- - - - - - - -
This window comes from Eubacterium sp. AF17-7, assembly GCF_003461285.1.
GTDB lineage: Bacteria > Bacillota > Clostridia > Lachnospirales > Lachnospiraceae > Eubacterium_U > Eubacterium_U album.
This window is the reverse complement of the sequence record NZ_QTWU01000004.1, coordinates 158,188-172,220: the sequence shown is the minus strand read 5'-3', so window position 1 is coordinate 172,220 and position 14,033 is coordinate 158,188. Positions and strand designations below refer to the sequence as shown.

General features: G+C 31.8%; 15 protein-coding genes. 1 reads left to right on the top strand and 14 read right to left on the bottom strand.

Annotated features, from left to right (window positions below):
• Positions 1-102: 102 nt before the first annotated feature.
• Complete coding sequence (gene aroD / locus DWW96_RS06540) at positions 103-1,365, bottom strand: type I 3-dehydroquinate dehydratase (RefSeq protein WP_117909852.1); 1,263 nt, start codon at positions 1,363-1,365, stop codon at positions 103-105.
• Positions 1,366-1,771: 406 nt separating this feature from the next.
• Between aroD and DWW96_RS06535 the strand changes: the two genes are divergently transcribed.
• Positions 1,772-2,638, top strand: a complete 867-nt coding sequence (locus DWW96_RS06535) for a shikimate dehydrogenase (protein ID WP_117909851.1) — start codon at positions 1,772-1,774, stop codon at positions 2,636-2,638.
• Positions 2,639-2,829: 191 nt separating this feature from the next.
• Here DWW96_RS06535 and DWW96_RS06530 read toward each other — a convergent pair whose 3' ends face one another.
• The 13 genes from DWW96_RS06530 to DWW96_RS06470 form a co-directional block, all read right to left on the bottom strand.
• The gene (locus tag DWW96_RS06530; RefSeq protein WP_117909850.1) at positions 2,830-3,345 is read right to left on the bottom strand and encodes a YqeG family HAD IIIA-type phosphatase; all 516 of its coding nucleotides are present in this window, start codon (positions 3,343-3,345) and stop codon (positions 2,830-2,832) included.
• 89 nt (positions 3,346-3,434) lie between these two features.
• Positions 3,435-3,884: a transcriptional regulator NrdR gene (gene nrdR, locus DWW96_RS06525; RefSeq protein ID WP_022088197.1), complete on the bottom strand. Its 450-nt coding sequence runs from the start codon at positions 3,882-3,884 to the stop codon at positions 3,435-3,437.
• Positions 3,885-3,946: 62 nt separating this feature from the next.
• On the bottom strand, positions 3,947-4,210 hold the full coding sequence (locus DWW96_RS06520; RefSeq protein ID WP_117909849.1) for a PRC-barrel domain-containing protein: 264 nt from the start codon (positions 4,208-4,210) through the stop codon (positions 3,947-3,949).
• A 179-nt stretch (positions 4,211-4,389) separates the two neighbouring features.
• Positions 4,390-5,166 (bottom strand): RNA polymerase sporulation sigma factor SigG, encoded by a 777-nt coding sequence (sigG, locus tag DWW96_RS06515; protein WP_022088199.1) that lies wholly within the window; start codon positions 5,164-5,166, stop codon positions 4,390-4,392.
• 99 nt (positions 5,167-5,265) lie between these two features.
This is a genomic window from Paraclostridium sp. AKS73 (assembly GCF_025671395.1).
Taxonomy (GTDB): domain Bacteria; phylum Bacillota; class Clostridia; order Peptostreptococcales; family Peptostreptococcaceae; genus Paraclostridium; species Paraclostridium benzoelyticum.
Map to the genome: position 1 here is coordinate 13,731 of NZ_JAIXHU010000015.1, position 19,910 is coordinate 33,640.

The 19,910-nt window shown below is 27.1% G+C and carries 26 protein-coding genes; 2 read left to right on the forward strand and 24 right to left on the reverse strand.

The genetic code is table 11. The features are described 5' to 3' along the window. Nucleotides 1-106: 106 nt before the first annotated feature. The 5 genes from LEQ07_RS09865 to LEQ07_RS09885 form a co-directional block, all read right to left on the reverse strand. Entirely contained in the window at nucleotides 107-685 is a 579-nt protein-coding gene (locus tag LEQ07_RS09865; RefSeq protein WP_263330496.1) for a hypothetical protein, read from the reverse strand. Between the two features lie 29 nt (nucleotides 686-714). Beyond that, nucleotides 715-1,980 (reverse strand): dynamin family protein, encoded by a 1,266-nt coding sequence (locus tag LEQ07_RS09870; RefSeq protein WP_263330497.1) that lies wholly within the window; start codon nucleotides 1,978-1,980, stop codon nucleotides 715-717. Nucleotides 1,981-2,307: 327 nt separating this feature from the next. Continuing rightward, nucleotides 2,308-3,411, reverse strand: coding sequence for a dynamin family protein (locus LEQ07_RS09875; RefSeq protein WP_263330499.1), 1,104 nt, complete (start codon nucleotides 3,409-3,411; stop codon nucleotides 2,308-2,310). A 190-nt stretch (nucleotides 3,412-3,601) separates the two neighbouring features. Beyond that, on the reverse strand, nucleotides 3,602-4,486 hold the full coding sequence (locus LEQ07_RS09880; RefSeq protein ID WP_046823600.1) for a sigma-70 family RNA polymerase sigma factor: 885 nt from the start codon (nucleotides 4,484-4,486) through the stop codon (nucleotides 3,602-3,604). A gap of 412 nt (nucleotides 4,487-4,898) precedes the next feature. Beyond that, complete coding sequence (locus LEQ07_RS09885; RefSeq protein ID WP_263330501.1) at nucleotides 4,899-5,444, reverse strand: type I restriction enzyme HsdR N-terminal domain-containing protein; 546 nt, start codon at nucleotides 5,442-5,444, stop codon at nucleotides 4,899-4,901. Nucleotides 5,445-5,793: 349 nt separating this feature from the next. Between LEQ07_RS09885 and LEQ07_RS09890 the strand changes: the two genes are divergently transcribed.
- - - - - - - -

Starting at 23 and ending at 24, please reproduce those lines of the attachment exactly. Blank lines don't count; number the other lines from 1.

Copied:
Taxonomy (GTDB): domain Bacteria; phylum Bacillota; class Clostridia; order Peptostreptococcales; family Peptostreptococcaceae; genus Paraclostridium; species Paraclostridium benzoelyticum.
Map to the genome: position 1 here is coordinate 13,731 of NZ_JAIXHU010000015.1, position 19,910 is coordinate 33,640.